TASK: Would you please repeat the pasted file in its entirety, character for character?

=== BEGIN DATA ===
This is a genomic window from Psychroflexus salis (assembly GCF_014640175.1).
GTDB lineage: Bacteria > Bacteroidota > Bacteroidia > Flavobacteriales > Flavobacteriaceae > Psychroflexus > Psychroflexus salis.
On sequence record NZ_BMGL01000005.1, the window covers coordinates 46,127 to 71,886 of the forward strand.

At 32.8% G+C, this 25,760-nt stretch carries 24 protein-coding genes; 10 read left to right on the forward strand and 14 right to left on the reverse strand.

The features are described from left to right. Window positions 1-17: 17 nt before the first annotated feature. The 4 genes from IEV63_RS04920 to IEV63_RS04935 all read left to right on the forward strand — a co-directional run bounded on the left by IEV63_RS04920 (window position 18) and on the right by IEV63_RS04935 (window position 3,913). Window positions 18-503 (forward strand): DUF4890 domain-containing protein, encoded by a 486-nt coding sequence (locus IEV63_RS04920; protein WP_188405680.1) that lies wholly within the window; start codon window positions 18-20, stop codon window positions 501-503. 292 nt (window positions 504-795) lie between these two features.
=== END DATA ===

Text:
This is a genomic window from Psychroflexus salis (assembly GCF_014640175.1).
GTDB lineage: Bacteria > Bacteroidota > Bacteroidia > Flavobacteriales > Flavobacteriaceae > Psychroflexus > Psychroflexus salis.
On sequence record NZ_BMGL01000005.1, the window covers coordinates 46,127 to 71,886 of the forward strand.

At 32.8% G+C, this 25,760-nt stretch carries 24 protein-coding genes; 10 read left to right on the forward strand and 14 right to left on the reverse strand.

The features are described from left to right. Window positions 1-17: 17 nt before the first annotated feature. The 4 genes from IEV63_RS04920 to IEV63_RS04935 all read left to right on the forward strand — a co-directional run bounded on the left by IEV63_RS04920 (window position 18) and on the right by IEV63_RS04935 (window position 3,913). Window positions 18-503 (forward strand): DUF4890 domain-containing protein, encoded by a 486-nt coding sequence (locus IEV63_RS04920; protein WP_188405680.1) that lies wholly within the window; start codon window positions 18-20, stop codon window positions 501-503. 292 nt (window positions 504-795) lie between these two features.